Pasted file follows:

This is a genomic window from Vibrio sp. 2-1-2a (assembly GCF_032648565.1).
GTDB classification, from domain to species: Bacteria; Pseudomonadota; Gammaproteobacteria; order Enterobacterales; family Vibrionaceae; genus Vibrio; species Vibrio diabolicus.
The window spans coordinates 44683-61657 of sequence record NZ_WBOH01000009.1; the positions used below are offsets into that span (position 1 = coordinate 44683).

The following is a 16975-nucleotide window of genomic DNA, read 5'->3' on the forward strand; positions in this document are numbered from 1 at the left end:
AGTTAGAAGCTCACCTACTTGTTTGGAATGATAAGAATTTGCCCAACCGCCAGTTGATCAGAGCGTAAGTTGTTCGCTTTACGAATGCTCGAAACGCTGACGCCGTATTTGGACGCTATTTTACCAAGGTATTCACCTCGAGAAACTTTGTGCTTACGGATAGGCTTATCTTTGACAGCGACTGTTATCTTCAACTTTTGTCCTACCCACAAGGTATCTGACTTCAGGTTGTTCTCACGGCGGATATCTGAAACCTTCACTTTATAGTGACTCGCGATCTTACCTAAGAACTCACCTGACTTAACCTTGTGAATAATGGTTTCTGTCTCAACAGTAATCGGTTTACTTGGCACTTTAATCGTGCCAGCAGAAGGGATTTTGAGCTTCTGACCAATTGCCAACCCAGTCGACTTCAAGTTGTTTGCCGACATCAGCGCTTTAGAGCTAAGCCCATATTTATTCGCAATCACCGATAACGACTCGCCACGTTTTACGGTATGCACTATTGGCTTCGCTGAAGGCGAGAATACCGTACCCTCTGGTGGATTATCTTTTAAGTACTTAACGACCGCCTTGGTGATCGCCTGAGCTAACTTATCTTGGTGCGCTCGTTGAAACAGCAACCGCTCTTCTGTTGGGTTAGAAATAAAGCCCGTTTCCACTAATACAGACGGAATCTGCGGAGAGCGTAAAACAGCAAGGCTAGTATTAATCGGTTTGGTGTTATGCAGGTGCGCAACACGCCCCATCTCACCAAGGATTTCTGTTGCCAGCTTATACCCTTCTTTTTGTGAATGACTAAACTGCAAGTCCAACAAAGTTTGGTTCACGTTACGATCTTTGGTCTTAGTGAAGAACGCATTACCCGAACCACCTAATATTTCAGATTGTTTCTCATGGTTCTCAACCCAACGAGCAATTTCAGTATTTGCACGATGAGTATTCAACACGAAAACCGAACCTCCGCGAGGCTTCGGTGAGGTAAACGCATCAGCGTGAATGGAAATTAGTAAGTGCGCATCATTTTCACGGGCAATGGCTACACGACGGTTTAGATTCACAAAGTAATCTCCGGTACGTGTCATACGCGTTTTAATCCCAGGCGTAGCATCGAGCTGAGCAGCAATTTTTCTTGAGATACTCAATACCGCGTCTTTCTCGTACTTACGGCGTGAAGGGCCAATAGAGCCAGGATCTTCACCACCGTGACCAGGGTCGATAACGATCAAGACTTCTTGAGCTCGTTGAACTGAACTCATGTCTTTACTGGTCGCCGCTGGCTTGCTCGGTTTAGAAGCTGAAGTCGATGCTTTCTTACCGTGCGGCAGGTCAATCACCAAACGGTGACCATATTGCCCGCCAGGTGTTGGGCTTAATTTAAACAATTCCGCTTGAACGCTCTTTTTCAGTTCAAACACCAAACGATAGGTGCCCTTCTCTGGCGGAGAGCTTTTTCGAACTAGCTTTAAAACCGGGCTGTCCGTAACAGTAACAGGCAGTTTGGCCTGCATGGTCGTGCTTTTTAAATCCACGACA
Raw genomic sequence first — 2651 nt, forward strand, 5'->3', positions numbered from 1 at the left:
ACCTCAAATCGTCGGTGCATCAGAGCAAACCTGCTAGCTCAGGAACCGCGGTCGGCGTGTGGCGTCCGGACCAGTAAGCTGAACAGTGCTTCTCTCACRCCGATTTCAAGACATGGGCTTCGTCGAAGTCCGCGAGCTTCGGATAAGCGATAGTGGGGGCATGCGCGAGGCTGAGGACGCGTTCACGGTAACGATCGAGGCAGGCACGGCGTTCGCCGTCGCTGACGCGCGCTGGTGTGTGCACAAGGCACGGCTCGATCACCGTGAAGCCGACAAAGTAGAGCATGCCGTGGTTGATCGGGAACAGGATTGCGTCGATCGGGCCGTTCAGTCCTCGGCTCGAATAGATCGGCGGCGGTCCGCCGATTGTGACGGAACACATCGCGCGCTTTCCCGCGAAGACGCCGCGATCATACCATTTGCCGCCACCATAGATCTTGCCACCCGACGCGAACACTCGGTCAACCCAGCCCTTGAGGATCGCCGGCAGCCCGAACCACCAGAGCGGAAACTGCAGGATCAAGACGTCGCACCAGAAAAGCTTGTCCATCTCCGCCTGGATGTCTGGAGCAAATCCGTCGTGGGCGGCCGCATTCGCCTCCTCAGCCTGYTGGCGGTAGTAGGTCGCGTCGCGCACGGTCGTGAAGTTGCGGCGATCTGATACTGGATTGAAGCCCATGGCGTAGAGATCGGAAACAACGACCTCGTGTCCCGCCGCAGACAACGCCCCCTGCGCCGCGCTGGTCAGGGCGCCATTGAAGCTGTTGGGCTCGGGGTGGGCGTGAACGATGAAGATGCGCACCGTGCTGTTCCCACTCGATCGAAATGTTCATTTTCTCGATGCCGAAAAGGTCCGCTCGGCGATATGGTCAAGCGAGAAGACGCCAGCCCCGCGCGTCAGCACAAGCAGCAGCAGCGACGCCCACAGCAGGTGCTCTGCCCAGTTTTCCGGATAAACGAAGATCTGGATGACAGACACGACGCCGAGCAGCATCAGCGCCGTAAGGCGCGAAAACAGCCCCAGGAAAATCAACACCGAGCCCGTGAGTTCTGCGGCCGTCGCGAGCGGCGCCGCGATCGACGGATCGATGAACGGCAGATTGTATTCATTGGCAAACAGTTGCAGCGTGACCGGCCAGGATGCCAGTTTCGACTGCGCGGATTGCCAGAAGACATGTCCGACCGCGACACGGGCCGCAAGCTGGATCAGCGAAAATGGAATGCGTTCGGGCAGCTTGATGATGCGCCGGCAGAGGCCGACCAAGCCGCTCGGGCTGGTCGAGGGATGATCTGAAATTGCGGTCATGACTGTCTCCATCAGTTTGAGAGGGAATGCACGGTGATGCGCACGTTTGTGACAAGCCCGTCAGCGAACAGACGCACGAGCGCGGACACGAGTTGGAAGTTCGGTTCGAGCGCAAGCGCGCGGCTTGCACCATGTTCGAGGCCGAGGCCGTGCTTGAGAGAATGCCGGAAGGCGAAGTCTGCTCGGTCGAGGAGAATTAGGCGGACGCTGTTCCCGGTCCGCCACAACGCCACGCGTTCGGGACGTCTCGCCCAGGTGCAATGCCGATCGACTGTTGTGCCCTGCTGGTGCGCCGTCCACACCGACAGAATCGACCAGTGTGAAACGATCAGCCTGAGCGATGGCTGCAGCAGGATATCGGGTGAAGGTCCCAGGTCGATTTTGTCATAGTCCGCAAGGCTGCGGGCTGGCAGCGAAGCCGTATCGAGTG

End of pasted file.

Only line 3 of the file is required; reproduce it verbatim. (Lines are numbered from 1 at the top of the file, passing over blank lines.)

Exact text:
The window spans coordinates 44683-61657 of sequence record NZ_WBOH01000009.1; the positions used below are offsets into that span (position 1 = coordinate 44683).